If we set aside the semantic tragedy of yet another word in the English language losing all meaning—see “literally,” “trauma,” and “dead”—we can begin to grasp what the viral gatekeeping phenomenon is really trying to accomplish, which is, of course, to sell us products. The aesthetics of the videos were quickly streamlined into glistening images of wellness, as if the algorithm can see inside the souls of social-media users and knows exactly how to whet their appetites.
It has been a decade now since Instagram first began to incorporate advertisements, and, since then, social media has degenerated into little more than an enormous, frantic bazaar. But now, instead of a peddler trying to lure you into his stall to sell you knockoff Ray-Bans or sandals or pistachio delights, it’s a hot girl on TikTok trying to dupe you into cashing out on overpriced creams. Make eye contact with her and you’re bound to spend at least $40.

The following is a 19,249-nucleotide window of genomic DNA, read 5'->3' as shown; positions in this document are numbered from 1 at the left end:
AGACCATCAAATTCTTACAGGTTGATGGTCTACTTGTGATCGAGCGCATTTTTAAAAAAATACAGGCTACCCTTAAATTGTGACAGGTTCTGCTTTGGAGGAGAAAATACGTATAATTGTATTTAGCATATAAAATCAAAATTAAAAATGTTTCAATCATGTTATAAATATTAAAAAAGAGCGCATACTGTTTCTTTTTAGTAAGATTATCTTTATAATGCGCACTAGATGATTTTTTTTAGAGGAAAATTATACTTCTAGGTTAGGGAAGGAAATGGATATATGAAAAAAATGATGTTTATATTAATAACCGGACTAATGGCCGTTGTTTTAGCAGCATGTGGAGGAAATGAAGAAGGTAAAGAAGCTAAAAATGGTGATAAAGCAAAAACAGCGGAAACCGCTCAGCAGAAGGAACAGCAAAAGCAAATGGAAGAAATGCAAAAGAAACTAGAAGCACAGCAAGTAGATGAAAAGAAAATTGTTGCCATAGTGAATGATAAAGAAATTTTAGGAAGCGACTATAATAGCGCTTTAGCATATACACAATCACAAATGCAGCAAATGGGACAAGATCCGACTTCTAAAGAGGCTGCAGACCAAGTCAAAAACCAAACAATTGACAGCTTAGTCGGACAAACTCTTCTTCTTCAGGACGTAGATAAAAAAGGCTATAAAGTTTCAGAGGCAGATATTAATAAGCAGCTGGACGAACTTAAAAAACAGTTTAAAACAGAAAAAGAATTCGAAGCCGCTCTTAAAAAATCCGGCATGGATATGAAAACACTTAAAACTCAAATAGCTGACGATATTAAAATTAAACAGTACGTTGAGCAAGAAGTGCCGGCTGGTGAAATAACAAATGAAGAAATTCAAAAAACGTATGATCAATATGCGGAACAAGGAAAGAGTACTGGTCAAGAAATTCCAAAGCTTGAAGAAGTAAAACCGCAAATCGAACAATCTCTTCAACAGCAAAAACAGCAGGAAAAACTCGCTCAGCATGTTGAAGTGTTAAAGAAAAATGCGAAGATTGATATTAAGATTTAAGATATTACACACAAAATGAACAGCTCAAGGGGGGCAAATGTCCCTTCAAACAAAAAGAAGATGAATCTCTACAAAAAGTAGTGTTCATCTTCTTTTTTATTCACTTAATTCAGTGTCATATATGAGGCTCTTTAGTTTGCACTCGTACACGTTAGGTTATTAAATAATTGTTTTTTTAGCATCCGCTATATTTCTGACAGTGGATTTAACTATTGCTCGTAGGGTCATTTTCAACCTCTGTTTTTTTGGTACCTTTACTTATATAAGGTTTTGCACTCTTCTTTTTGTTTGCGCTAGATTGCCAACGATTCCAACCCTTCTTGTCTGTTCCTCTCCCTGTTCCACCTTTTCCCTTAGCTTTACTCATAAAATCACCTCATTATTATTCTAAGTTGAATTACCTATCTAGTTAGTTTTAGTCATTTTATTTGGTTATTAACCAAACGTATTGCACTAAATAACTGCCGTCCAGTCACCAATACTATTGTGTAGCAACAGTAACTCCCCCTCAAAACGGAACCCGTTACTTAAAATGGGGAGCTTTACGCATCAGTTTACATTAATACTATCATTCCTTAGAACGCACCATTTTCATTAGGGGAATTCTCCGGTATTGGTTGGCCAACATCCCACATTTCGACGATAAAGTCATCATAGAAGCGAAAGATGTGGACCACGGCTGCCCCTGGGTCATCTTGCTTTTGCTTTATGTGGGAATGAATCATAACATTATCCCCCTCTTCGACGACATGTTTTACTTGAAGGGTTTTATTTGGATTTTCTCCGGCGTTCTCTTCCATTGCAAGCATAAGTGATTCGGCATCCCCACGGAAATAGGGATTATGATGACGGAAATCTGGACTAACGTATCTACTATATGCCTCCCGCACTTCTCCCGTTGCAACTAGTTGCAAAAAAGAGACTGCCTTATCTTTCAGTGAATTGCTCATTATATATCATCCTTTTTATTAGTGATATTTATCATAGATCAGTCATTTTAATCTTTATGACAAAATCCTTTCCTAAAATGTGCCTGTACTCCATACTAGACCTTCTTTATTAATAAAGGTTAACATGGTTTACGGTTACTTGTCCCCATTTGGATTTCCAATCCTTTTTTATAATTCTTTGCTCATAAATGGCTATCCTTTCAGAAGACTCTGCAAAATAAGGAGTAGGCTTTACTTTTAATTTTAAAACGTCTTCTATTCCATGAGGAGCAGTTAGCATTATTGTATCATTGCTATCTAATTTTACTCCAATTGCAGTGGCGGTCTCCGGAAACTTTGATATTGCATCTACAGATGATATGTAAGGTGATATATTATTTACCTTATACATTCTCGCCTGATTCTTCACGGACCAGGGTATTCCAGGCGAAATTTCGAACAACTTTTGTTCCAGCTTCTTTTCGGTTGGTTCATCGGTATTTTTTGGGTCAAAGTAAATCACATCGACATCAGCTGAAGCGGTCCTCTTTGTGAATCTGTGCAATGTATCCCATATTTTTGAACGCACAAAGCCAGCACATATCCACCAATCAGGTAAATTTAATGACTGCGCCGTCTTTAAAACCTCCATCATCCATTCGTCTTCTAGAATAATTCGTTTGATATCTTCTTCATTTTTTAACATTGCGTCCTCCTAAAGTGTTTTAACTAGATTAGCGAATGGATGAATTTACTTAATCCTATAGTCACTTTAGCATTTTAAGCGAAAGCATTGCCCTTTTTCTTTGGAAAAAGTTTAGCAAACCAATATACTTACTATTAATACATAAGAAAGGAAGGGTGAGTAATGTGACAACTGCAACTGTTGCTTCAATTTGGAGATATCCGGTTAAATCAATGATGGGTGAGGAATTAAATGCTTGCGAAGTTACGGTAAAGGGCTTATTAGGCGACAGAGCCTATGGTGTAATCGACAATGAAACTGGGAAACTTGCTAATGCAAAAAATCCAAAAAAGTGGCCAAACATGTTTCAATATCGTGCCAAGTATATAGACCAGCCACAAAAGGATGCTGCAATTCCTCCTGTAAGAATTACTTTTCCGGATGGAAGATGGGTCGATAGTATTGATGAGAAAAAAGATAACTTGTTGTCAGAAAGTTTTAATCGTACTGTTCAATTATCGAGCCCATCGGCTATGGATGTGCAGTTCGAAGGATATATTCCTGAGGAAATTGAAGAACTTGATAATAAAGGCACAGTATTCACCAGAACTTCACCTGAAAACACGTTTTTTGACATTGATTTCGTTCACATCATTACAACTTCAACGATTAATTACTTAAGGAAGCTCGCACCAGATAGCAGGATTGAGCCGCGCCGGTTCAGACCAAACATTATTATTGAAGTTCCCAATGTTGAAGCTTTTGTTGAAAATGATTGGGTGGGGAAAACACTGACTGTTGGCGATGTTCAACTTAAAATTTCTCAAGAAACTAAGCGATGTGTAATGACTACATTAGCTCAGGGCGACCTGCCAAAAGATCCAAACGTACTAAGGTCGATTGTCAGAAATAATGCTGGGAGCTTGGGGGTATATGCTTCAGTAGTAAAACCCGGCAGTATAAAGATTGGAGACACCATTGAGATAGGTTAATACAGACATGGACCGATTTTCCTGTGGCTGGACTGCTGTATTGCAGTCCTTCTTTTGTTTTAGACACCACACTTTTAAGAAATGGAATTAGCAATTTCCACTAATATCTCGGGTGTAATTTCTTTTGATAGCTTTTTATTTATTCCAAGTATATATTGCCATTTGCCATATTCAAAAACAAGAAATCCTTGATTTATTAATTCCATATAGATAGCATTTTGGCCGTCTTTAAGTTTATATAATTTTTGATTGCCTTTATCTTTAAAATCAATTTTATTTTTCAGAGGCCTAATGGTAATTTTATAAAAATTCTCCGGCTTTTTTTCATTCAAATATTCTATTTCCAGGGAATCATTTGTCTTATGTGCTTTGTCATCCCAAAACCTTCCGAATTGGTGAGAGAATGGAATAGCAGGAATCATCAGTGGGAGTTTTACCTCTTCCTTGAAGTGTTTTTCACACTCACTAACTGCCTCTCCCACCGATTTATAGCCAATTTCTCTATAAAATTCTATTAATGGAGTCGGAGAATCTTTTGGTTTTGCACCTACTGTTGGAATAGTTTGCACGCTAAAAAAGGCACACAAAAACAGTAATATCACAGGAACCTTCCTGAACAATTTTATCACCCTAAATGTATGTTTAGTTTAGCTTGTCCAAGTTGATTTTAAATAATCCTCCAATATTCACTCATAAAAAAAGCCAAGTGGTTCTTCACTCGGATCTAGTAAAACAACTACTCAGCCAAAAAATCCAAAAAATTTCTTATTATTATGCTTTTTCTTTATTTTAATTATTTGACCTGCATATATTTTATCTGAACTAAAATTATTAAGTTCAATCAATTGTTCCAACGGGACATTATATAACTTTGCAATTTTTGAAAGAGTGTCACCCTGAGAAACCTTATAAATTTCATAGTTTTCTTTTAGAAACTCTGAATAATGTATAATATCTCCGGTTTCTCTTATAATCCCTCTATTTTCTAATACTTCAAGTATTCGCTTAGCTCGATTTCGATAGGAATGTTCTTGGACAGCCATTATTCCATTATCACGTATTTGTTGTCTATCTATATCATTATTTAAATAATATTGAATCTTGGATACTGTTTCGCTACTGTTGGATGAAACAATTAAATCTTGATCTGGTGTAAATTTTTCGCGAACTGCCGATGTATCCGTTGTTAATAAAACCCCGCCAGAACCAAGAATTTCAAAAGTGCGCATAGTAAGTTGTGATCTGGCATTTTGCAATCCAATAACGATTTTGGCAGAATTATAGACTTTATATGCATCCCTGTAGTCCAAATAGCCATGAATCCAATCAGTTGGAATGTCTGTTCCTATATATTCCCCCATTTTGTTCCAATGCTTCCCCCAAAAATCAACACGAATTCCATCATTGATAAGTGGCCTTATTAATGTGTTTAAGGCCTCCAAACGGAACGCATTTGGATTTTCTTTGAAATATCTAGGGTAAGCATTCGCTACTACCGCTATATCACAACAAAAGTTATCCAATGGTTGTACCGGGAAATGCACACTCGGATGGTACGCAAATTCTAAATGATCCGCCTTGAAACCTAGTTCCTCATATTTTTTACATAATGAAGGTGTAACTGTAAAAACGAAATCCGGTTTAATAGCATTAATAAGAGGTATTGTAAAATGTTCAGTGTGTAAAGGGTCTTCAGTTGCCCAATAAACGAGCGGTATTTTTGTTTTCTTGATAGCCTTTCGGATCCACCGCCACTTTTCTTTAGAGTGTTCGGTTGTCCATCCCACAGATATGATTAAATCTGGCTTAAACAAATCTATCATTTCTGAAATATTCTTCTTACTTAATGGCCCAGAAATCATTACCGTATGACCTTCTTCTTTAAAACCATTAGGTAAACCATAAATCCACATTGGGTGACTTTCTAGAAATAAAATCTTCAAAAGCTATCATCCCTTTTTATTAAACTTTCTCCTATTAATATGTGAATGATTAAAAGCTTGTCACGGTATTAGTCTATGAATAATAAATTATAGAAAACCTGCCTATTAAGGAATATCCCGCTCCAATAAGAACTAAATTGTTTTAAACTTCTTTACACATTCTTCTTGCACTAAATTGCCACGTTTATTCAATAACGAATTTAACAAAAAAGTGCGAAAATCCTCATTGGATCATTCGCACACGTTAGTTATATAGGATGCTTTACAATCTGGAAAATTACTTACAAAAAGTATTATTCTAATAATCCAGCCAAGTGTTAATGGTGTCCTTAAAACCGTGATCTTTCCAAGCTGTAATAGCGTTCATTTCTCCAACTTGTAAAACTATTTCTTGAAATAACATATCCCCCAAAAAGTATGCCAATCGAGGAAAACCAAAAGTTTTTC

This is not a metaphor—TikTok’s shtick of convincing us that we are one product away from being the person we are meant to be has on many occasions sold out whole warehouses of products. When it’s liquid blush, I admit the stakes are low, but the same cannot be said of Ozempic, a diabetes medication that people with actual diabetes are struggling to get their hands on because so many people are using it for weight-loss benefits, often without knowing—or caring—about its long-term effects on non-diabetics.